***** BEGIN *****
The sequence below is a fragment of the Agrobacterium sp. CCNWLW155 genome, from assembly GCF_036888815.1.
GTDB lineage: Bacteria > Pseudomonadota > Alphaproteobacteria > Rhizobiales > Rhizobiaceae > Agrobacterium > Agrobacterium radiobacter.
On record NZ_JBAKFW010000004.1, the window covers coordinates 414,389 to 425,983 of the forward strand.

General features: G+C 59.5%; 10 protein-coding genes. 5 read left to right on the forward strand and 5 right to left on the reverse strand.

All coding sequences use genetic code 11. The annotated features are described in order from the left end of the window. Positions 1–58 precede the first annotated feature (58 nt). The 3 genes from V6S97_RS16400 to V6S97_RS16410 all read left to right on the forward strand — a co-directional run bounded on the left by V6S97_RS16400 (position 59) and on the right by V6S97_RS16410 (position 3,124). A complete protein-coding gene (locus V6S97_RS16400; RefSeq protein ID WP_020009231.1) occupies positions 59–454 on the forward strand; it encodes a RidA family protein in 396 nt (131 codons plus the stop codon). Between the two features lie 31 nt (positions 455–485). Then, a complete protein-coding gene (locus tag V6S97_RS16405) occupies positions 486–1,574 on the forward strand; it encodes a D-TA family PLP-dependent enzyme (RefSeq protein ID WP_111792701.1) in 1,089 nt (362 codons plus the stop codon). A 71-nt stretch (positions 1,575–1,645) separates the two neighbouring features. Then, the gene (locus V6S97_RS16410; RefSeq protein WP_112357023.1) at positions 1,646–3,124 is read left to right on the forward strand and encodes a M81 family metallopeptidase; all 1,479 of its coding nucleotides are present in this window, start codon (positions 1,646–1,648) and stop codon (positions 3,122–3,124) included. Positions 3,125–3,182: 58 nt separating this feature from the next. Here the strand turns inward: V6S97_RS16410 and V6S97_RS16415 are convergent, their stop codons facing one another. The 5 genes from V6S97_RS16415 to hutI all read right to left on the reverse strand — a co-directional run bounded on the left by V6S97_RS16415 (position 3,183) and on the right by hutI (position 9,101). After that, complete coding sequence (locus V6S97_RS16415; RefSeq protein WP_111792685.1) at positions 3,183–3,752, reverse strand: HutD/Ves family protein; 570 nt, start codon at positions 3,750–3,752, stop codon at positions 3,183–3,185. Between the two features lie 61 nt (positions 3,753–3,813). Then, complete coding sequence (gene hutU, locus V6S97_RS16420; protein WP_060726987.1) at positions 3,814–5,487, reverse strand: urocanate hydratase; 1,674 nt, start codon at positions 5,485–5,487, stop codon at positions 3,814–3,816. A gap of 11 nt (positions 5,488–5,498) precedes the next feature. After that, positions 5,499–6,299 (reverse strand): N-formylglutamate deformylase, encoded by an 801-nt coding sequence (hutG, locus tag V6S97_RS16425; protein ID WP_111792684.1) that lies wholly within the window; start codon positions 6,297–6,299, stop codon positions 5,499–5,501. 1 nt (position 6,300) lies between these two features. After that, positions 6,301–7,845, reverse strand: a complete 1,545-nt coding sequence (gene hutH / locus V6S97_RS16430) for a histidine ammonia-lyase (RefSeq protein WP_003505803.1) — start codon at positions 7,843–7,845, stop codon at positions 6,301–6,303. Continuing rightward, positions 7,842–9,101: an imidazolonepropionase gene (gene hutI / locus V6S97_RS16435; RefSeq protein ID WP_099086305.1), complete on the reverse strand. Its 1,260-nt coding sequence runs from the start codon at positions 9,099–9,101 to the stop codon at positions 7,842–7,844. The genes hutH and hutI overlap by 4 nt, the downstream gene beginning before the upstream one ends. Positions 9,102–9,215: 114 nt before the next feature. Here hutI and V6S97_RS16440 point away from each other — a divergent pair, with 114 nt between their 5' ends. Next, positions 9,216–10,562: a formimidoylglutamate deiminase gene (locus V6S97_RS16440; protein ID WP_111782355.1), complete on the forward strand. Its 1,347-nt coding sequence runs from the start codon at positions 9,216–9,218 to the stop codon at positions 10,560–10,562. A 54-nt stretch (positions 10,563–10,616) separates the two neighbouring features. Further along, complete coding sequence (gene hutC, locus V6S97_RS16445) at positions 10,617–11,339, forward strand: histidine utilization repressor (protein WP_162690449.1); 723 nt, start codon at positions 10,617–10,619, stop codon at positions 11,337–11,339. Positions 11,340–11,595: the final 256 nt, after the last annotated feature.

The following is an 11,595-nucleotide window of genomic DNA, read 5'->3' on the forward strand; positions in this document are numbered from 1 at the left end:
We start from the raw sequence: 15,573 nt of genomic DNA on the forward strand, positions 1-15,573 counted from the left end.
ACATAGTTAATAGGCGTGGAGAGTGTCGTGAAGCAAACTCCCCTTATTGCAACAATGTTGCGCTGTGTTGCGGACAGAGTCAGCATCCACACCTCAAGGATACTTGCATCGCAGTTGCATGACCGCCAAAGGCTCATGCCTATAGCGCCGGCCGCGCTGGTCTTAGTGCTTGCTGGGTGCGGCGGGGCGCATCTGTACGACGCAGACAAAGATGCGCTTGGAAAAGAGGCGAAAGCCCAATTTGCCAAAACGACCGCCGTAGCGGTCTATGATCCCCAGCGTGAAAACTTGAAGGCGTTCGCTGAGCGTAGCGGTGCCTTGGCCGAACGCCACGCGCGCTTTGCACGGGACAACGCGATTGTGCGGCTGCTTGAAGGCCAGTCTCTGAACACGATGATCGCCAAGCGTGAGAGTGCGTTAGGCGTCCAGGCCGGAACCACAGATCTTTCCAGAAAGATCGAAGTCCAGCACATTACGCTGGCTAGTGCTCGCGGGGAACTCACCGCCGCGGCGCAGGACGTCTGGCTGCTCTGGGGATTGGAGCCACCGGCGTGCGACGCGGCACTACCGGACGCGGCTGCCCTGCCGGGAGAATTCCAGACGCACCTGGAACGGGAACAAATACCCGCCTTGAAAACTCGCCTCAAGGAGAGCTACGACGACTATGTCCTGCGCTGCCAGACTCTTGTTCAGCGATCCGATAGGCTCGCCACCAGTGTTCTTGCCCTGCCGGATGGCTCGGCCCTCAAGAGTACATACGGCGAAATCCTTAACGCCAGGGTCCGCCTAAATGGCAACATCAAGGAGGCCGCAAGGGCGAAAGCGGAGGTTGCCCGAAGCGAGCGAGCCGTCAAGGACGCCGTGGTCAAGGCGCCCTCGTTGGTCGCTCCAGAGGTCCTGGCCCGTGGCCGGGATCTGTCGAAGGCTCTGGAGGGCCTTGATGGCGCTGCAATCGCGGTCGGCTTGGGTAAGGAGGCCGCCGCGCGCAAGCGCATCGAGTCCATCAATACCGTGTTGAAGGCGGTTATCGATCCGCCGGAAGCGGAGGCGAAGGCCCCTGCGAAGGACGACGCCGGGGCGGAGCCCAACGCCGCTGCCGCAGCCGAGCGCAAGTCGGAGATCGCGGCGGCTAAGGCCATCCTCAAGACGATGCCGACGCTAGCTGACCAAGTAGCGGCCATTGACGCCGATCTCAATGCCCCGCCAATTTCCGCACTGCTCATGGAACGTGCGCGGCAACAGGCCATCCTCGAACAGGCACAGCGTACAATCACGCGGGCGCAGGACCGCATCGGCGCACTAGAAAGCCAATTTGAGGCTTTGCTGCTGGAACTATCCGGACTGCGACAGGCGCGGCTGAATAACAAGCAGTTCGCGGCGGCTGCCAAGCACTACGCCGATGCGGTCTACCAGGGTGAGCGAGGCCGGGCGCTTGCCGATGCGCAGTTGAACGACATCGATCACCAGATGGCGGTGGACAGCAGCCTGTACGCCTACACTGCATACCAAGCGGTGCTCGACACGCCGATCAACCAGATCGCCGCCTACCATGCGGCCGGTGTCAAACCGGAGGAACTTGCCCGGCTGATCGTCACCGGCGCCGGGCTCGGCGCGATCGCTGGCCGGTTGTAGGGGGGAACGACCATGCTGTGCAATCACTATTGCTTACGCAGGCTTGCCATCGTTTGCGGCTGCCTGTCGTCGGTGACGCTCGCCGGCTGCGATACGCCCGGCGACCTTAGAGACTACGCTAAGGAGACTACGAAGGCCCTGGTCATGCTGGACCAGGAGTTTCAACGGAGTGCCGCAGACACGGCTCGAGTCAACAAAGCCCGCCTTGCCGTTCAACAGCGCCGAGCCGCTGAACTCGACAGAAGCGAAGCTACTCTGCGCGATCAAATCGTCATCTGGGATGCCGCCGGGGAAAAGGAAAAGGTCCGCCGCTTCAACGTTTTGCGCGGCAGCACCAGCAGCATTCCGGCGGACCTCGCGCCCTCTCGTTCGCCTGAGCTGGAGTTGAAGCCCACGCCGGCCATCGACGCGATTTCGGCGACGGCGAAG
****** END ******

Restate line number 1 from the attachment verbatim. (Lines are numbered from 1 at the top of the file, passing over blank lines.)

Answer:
The sequence below is a fragment of the Agrobacterium sp. CCNWLW155 genome, from assembly GCF_036888815.1.